Monday, August 19, 2013

Using the ESV in Our Services

I recently announced that I will begin using the English Standard Version (ESV) translation in my preaching. This represents a big change for me, as I have used the New International Version (NIV) for many years. But over the past year, I find myself gravitating more towards the ESV in my studies, so I decided to make the switch in my preaching. 

I’m sure some people will wonder why the switch, so I wanted to offer a few thoughts on it in this forum.

First of all, I find many translations to be useful in my study of Scripture. Whenever I prepare a sermon or a lesson, I consult many versions. My favorites are the ESV, NIV84, New English Translation (NET) and the New Living Translation (NLT). I also frequently study from the New American Standard Bible (NASB).  And I usually read from The Message for a more contemporary paraphrase of the passage.

But when I preach or teach, I try to use one primary version, though I often quote other versions as well (I always try to mention it when I do this, just to be clear). Now some preachers don’t do this. In any given message, they may quote multiple versions without ever noting that they’re doing this. That’s their prerogative, but it’s not my style.

I find that preaching from one primary version keeps me theologically honest. I don’t try to find a version that says it the way I want it said, and it forces me to do my homework in preparing sermons and preaching the Word of God.

Keep in mind that almost all of us use a translation of the original Scriptures, since most of us don’t know Hebrew (the primary language of the Old Testament) or Greek (the primary language of the New Testament). We are forced to rely on those who know the languages and have translated them into English.

Even then, modern translations have updated older translations because the language changes. The King James Version (KJV) from 1611 is a very hard translation to read and understand, even though it is in English. The language has changed so much in 400 years that updated versions are needed.

This would be a good time for me to tell you that if you are among those people who believe that the King James Version of the Bible is the only acceptable English translation of the Scriptures, you can stoppeth reading now. You won’t liketh anything else that I have to sayeth.

When it comes to Bible translations, there are three primary types of translations. The first is a “word for word” translation. In reality, most of us would never read a true “word for word” English translation, because it wouldn’t make much sense to us. Translating the Hebrew Old Testament or Greek New Testament “word for word” into English would be cumbersome and awkward. But versions considered “word for word”, including the KJV, the NASB and the ESV, come closest.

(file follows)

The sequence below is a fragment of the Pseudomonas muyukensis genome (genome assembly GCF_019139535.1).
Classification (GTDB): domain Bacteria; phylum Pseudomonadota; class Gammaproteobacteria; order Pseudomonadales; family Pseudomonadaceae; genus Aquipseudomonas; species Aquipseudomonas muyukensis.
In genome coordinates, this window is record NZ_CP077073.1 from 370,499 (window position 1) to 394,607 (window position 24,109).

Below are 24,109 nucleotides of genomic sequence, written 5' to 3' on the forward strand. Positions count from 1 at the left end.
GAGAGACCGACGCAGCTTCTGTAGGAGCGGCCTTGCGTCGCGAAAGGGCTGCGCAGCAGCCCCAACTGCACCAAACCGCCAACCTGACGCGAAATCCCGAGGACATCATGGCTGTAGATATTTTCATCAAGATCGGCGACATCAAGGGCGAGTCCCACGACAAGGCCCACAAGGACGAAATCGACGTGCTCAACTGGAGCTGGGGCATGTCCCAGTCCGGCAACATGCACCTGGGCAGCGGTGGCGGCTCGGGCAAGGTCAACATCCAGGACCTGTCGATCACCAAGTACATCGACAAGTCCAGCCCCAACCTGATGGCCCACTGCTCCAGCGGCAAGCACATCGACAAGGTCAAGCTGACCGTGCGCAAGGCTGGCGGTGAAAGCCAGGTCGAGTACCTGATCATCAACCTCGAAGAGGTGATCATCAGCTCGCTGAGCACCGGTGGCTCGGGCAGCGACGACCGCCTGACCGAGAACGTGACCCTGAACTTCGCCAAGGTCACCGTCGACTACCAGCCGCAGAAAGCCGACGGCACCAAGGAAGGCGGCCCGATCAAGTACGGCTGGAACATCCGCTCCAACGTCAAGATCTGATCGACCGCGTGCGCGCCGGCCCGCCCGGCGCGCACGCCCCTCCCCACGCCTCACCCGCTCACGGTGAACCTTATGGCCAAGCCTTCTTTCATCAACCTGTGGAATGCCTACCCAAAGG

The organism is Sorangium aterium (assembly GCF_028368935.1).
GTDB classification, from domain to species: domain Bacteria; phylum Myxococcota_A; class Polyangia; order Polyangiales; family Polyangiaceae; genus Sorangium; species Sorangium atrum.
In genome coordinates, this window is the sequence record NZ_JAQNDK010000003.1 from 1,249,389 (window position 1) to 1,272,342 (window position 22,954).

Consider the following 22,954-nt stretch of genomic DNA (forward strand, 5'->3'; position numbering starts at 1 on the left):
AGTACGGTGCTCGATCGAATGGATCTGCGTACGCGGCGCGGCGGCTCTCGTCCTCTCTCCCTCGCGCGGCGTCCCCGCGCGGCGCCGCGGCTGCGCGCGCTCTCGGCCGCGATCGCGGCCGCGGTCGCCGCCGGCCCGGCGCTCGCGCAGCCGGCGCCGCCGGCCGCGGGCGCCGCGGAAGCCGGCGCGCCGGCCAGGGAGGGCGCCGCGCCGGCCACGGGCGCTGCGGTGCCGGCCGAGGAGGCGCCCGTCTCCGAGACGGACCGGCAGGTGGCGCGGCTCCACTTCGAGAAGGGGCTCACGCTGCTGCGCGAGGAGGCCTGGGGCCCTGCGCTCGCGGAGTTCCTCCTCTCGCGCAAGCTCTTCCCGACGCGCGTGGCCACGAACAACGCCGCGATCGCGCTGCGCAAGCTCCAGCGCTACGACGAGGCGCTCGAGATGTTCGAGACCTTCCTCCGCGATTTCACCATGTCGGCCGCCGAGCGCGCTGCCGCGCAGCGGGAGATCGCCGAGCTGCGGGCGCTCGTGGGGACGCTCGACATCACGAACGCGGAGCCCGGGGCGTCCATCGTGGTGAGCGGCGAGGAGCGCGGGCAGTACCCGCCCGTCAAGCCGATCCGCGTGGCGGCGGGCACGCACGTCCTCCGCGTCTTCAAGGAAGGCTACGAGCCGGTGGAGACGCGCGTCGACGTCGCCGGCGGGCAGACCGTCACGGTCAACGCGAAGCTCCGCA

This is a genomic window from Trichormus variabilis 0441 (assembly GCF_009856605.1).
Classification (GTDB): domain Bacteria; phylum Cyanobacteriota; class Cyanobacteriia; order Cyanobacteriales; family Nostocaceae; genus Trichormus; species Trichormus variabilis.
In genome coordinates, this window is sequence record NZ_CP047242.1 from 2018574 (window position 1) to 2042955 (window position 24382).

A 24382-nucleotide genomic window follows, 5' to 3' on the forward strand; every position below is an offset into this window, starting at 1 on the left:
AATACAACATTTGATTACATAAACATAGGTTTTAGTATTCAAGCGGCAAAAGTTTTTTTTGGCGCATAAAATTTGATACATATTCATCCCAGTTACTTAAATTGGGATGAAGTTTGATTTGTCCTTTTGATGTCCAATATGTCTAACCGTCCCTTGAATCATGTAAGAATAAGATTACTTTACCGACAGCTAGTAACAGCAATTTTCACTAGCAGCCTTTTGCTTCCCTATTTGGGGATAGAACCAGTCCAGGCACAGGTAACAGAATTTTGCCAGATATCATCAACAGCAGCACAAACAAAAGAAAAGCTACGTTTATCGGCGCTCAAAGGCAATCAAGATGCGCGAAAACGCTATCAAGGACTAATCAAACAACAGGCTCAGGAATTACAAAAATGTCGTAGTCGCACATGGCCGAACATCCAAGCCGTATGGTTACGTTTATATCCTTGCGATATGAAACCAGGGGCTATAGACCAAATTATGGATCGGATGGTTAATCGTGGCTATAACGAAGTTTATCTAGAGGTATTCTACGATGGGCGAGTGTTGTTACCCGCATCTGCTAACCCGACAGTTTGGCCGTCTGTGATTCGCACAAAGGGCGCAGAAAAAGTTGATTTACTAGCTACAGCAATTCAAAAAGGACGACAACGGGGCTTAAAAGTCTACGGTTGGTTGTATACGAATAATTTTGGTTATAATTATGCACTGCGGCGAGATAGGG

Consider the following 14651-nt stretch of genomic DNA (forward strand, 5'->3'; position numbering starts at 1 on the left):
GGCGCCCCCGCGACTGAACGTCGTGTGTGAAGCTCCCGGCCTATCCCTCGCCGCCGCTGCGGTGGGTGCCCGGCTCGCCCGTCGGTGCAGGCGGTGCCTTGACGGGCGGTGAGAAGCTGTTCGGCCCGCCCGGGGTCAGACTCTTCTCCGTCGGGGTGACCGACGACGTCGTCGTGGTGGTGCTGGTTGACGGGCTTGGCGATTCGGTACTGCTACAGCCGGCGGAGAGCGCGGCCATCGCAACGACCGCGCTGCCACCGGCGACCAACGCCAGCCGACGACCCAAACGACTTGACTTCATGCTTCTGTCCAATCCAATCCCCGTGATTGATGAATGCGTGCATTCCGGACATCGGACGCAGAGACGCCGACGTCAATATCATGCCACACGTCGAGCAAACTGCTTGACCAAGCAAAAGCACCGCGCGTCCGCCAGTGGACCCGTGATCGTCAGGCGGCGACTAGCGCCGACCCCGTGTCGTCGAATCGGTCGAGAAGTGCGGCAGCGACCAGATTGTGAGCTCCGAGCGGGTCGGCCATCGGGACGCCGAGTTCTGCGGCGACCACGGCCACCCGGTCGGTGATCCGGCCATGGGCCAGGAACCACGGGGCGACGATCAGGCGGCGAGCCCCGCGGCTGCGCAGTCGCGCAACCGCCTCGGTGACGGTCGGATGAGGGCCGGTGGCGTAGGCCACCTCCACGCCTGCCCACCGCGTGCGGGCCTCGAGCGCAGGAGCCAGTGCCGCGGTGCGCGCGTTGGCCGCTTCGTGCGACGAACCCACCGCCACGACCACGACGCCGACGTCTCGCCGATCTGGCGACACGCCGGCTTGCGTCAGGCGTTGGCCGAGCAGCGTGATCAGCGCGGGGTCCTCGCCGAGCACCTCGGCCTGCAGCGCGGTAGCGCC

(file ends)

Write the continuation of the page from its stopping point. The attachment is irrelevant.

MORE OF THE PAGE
The second main type of translation is “thought for thought”. Here, the goal is to convey the “thoughts” or “concepts” of the original languages into English. The emphasis is to help the reader understand the ideas behind the words. The NIV and the NLT fall into this category.

Finally, there are “paraphrases”. These are great resources to help us to put Scripture into modern terms, but they should never be used as your primary source for Bible study. They simply take too much liberty with the original languages. The Message and the Living Bible are popular paraphrases.

If you want to debate the merits of various translations, be my guest—just don’t do it with me. I have my preferences (hence the change to the ESV in my preaching). I don’t believe that all translations are created equal (I like the older translation of the NIV—the NIV84—much better than the newer translation—the NIV11, for example). And I studiously avoid “gender neutral” translations. But I'm not going to debate the subject with you.

That’s probably a much longer explanation than you wanted of the planned change to the ESV in my preaching ministry, but I wanted you to know why I’m making the change. Of course, you can still follow along pretty well in my sermons even if you use some other Bible translation. We’ll still display the words on the wall as we always have. It’s just that now, those words will be coming from a different translation—but the same Word of God.